The title appears next to a CinemaScope close-up of the Euro-trash rogue, John Phillip Law in skintight black Fantômas rubber suit, bwa-ha-ha-ing over his latest affront -- namely, literally lifting a fortune from under the nose of his police-inspector archenemy (a slumming Michel Piccoli). Then on to his underground hideout, fully equipped with modernist jungle-gym interiors, ululating Morricone score, and immense rotating bed, dollar bills fluttering as he romps with his accomplice, micro-skirted fembot Marisa Mell. Fumetti theatrics and candy-colored smoke, but it's Mario Bava behind the camera, so there's splendor to the lava-lamp psychedelia: where Losey's hatred of the spy-a-go-go genre accentuates purposeful ugliness in Modesty Blaise, Bava's cinematographer-eye courts hedonistic glitter. Kingpin Adolfo Celi hurls bodies from his private jet, model trains blow up, and Diabolik is killed in action just to be revived, mid-autopsy, still in time to make off with a prized emerald necklace -- one melee melts into the next, Bava's lushly crowded frames evoking panels from the comix, flattening zooms and rear-projection adding to the graphic-design landscape. Animated ink spreads over a map while "exhilaration gas" gets sprayed over a press conference, culminating in a track-in on Terry-Thomas' guffawing maw; everywhere, the picture retains a duplicitous sheen of pop-swank. Appropriately, the playboy-hero himself ends up acknowledged as a late-'60s object d'art, sculpted into a Cocteau icon under an avalanche of molten gold, still winking for the sequel that never came. Or maybe it did -- Barbarella, The Spy Who Loved Me, Austin Powers. With Claudio Gora and Mario Donen.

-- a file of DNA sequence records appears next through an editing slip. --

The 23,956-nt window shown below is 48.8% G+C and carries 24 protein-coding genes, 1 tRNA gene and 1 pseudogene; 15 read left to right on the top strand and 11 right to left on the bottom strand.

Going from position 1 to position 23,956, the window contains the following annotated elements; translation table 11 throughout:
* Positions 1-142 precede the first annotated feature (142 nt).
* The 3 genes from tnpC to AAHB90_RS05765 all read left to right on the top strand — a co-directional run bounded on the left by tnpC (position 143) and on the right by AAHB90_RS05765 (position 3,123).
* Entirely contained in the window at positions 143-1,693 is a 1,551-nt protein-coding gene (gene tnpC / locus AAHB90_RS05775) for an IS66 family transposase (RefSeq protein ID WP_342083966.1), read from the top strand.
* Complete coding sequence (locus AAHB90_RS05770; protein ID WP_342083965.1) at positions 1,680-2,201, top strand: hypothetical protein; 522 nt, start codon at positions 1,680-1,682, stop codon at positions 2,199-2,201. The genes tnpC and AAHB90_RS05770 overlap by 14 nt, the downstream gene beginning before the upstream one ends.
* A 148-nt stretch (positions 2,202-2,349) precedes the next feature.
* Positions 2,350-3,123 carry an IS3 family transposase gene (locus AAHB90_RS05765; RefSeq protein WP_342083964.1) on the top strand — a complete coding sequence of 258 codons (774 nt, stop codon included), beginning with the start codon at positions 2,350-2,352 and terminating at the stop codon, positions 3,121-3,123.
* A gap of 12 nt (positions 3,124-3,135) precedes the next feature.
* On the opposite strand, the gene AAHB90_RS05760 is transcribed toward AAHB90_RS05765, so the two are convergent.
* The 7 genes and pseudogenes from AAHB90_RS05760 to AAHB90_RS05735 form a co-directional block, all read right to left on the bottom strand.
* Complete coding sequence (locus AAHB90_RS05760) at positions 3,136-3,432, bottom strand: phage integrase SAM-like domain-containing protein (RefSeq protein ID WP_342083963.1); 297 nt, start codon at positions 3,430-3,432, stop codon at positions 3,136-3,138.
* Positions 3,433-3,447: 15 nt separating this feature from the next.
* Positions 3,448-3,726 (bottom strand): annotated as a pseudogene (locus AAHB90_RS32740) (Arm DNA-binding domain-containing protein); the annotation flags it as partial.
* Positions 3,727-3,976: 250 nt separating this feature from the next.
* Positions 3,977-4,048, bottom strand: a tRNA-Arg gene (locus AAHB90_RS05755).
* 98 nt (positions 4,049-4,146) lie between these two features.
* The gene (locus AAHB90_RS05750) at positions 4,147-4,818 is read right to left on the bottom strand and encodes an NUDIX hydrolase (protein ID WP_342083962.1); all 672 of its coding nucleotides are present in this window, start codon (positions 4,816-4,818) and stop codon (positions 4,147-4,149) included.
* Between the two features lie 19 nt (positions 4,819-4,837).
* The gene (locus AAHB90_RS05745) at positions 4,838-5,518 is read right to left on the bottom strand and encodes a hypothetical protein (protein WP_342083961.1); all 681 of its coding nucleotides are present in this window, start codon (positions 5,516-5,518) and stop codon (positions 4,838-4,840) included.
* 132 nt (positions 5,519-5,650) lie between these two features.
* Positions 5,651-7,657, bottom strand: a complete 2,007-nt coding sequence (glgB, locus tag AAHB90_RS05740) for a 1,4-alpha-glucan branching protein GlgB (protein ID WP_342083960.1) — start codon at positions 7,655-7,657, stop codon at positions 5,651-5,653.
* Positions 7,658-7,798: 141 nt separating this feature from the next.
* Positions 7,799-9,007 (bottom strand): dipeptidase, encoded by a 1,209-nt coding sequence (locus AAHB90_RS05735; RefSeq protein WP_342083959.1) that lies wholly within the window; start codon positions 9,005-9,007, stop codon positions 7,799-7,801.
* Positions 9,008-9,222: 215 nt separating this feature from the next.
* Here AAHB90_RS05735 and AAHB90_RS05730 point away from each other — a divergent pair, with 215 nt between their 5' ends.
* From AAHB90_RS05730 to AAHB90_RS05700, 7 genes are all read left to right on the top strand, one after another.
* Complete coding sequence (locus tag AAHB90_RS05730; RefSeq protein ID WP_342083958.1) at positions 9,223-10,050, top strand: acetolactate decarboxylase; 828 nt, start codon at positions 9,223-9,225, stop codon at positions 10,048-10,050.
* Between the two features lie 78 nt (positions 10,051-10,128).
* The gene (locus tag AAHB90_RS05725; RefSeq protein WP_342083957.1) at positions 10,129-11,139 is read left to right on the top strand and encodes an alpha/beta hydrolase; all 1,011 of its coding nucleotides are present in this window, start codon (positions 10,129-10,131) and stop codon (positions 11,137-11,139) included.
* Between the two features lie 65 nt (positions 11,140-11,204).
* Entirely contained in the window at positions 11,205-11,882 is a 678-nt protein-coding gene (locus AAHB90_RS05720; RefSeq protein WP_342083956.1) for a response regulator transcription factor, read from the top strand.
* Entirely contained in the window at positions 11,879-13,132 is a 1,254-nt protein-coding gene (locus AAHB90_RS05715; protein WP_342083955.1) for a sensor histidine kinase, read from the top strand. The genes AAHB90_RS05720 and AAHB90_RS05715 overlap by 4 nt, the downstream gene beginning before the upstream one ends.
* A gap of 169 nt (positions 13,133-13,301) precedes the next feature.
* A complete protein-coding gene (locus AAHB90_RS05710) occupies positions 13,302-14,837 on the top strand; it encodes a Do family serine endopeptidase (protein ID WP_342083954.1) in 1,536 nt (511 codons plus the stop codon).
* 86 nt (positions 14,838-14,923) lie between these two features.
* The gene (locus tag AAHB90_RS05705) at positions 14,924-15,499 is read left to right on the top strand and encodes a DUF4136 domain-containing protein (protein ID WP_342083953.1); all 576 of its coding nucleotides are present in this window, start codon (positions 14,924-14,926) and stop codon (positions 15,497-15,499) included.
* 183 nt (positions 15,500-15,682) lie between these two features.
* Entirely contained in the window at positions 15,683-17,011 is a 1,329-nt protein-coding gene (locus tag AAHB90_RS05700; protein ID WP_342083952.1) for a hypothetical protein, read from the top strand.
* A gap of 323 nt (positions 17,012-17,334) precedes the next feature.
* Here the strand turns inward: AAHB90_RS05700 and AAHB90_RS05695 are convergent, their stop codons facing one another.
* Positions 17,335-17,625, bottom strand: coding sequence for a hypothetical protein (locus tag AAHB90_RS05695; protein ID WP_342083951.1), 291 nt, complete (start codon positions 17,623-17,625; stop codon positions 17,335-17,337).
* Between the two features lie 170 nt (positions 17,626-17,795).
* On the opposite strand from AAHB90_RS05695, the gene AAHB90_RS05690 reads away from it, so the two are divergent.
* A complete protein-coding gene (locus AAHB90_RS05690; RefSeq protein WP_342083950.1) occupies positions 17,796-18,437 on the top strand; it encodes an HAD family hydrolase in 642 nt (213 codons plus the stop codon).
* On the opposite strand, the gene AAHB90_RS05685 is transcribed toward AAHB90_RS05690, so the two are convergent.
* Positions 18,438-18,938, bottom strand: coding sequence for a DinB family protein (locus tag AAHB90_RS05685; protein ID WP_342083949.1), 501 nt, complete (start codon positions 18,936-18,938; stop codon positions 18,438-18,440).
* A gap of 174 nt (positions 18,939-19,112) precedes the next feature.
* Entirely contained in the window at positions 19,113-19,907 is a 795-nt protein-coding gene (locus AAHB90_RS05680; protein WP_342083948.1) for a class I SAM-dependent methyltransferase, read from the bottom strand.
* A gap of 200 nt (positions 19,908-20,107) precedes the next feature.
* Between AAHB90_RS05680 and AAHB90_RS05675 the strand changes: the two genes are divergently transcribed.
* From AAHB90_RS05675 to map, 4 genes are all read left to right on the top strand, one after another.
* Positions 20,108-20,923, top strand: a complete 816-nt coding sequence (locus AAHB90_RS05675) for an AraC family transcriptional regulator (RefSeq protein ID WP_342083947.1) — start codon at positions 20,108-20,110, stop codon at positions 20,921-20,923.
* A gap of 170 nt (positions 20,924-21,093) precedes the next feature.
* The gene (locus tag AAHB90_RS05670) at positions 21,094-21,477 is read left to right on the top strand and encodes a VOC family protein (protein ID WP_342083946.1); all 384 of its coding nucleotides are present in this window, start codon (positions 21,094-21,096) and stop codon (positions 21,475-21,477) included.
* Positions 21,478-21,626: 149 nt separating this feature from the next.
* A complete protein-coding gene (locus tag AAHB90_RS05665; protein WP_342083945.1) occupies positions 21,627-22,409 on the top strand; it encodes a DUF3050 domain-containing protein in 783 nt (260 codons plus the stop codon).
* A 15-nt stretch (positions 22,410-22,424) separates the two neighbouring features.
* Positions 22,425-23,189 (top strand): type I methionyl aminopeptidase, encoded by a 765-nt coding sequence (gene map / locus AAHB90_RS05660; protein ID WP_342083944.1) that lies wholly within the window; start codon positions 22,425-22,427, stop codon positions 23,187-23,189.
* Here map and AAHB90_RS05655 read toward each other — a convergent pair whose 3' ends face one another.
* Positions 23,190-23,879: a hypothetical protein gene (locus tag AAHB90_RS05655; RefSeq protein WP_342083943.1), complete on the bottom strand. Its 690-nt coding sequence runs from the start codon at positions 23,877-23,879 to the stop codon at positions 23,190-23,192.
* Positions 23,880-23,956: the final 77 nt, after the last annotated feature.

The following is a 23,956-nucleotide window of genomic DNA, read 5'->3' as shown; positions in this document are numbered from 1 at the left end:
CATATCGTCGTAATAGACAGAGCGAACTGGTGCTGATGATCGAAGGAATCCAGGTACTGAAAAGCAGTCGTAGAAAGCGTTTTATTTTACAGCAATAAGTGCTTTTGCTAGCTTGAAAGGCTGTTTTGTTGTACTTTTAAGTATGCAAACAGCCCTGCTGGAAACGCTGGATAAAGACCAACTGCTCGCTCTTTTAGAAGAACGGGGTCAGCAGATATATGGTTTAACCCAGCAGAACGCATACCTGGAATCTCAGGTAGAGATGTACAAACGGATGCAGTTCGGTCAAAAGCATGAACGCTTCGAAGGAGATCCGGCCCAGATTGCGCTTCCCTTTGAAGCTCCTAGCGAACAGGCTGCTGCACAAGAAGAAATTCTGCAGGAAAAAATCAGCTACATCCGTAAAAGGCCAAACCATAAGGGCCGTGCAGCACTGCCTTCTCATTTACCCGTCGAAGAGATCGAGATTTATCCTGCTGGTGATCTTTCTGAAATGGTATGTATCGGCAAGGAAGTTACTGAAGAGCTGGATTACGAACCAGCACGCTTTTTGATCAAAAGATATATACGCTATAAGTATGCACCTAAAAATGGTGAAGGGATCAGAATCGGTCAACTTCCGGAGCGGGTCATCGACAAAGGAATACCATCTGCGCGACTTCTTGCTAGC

--- Fernando F. Croce